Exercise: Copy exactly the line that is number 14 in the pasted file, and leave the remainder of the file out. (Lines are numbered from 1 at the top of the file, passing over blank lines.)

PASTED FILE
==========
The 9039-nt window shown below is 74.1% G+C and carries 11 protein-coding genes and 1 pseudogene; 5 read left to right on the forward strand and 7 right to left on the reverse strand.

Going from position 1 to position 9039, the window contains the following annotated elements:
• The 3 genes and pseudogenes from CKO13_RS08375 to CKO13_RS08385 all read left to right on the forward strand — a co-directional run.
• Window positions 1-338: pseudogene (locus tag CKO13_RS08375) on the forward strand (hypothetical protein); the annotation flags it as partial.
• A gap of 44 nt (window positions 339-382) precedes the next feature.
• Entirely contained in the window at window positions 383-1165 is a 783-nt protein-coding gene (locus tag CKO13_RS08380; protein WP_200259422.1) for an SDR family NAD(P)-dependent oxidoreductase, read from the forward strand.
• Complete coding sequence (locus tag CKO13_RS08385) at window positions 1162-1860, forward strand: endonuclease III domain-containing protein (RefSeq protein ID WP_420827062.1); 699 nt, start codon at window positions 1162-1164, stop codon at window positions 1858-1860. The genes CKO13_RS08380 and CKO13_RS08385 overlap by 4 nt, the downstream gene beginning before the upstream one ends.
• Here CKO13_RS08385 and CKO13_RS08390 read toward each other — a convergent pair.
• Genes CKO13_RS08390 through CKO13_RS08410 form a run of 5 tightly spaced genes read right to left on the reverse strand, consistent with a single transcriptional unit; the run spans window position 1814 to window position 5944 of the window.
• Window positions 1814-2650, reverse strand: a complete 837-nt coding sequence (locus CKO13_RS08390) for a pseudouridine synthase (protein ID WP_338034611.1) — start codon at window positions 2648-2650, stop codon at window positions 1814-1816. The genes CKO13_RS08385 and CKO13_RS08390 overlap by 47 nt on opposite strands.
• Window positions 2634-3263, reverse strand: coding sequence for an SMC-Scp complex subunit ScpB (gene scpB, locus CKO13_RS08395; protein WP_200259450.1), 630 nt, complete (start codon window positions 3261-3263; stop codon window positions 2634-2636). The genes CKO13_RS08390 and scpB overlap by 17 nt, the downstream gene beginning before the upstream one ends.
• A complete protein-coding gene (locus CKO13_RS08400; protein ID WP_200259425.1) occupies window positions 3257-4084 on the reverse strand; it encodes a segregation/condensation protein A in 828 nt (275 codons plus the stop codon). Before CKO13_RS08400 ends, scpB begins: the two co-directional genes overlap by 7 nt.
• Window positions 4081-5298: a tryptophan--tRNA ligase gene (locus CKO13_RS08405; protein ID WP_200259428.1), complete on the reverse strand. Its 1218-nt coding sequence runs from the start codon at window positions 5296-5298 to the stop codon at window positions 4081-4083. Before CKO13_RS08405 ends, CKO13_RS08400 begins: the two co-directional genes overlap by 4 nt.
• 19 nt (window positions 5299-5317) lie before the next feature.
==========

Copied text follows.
• 19 nt (window positions 5299-5317) lie before the next feature.